Third-party financing is growing, and lawyers are big players
But today, startups like Mighty make it possible for investors to bankroll personal injury lawsuits. And according to the company, one of the most enthusiastic groups of investors in lawsuits is lawyers.
Law is “one of the only professions that has not been able to invest in [its] area of expertise,” says Mighty CEO and co-founder Joshua Schwadron. “Investing in litigation finance is pretty much the only opportunity for [lawyers] to do just that.”
Investors of all types have found an opportunity to make money through third-party litigation funding, where money is advanced to a law firm or plaintiff, and the funder takes an agreed-upon cut of the winnings.
And litigation financing is booming. In May, Burford Capital released results of an online survey showing 28 percent of responding private practice lawyers say their firms have used litigation financing, as compared to the 7 percent reported in 2013.
“There has been a ton of new money coming into this space,” says Jay Greenberg, CEO and co-founder of LexShares Inc., a legal crowdfunding company. “But in terms of maturity, the industry is still very much in the early days, the Wild West phase.”
POWER TO THE PLAINTIFF
Mighty, which secured $5.25 million in funding last year, claims that by allowing investors to put money directly into lawsuits, it is giving litigants a chance to pursue matters when they would otherwise have to settle.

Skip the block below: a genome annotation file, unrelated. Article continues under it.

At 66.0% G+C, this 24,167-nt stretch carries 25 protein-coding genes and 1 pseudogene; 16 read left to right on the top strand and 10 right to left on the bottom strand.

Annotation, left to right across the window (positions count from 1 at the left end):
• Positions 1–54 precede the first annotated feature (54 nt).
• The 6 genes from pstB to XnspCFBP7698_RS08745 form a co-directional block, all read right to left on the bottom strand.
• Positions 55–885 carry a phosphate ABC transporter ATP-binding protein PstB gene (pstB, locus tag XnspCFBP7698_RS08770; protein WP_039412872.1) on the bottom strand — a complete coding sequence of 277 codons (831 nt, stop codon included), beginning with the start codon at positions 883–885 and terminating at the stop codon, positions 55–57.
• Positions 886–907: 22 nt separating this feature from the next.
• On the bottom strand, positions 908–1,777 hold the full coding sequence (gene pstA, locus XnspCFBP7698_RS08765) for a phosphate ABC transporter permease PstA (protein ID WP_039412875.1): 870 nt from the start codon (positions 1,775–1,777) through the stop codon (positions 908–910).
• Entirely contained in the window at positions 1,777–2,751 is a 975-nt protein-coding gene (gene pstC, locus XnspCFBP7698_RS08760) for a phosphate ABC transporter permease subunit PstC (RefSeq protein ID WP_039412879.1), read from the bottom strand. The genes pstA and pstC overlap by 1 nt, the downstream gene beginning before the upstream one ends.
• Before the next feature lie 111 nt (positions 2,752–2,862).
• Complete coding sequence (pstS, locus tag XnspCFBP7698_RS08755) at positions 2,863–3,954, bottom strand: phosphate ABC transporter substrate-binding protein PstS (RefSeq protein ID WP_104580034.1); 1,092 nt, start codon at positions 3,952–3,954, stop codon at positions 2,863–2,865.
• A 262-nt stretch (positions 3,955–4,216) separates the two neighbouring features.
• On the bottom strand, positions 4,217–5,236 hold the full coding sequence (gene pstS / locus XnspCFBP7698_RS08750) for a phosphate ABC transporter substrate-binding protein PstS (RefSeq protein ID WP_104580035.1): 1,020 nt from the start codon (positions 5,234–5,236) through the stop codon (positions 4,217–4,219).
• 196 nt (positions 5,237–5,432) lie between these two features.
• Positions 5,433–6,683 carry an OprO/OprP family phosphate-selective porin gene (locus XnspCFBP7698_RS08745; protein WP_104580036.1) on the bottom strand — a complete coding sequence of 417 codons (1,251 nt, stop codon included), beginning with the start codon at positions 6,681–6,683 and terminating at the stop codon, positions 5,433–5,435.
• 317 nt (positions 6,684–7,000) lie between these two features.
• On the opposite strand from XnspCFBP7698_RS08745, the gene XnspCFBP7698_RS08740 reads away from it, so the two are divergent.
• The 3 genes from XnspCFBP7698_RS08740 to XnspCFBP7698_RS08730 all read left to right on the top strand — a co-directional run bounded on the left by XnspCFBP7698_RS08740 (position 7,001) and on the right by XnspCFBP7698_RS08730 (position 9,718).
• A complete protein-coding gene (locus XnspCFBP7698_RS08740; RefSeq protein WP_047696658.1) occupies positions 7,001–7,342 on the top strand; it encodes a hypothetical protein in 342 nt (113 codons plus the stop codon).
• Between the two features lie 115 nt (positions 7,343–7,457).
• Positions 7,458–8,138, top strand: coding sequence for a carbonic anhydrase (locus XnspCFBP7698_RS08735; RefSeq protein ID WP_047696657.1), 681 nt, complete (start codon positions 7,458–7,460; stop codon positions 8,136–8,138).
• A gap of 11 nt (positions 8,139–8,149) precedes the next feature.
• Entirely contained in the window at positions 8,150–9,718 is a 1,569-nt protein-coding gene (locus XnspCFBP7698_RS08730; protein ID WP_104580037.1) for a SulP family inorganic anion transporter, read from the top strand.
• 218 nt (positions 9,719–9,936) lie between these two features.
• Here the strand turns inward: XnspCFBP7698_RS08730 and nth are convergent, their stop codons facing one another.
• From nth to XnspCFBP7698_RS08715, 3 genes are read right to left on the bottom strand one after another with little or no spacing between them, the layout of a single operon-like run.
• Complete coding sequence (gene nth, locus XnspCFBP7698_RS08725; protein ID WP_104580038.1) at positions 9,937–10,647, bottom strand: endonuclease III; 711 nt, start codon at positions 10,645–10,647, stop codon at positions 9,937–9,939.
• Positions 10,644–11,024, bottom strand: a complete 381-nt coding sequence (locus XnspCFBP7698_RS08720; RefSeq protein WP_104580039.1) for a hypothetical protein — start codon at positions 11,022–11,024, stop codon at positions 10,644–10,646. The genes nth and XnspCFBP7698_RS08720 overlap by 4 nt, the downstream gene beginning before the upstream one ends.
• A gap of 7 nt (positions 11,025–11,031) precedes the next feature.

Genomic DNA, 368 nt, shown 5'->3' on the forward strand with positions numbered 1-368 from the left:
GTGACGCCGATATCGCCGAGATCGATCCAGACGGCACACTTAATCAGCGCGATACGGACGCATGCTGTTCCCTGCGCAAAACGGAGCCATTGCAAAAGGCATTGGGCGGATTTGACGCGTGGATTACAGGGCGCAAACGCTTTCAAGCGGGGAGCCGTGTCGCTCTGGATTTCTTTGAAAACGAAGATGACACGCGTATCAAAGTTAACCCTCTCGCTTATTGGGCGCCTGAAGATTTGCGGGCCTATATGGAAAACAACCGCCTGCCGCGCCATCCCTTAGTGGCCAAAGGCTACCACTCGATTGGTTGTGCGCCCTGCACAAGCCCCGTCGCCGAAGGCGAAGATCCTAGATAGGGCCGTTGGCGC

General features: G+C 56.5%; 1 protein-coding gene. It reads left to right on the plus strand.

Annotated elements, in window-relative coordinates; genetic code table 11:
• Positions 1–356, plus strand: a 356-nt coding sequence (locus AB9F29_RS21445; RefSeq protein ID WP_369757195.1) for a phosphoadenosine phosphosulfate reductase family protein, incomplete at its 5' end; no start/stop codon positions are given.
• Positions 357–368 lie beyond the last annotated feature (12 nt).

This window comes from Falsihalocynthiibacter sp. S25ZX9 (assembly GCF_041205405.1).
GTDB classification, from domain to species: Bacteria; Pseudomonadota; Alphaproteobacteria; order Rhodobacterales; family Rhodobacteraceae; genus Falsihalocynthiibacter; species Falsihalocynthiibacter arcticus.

“What we’re really providing people with is time,” says Schwadron. “The day an injury happens, an asset is created in the form of a future, expected settlement. We use that asset to get them funding so that they can see a matter through to the end.”
Meanwhile, there is a scramble for dominance among top commercial litigation financers, who have raised hundreds of millions of dollars to underwrite large-scale corporate litigation.
“We have found that commercial financing bridges a mismatch between the litigation life cycle and a law firm’s business cycle,” says Jonathan Molot, who co-founded Burford Capital and serves as its chief investment officer. “Law firms have commitments and operational needs that can’t be met if they have to finance large-scale litigation.”
Critics have argued that litigation financing violates the centuries-old common-law standards against uninterested parties supporting a litigant. However, the ABA Commission on Ethics 20/20’s white paper of February 2012 concluded that “shifts away from older legal doctrines such as champerty, and society’s embrace of credit as a financial tool, have paved the way for a litigation financing industry that appears poised to continue to grow.”
More recently, in Miller U.K. Ltd. v. Caterpillar Inc., the court found that “the hoary doctrines of maintenance and champerty” did not apply to modern litigation financing. However, the opinion did suggest that legislators should regulate the practice, noting that a judge ought not “succumb to the temptation to substitute his own ‘incandescent conscience’ for the will of the legislature.”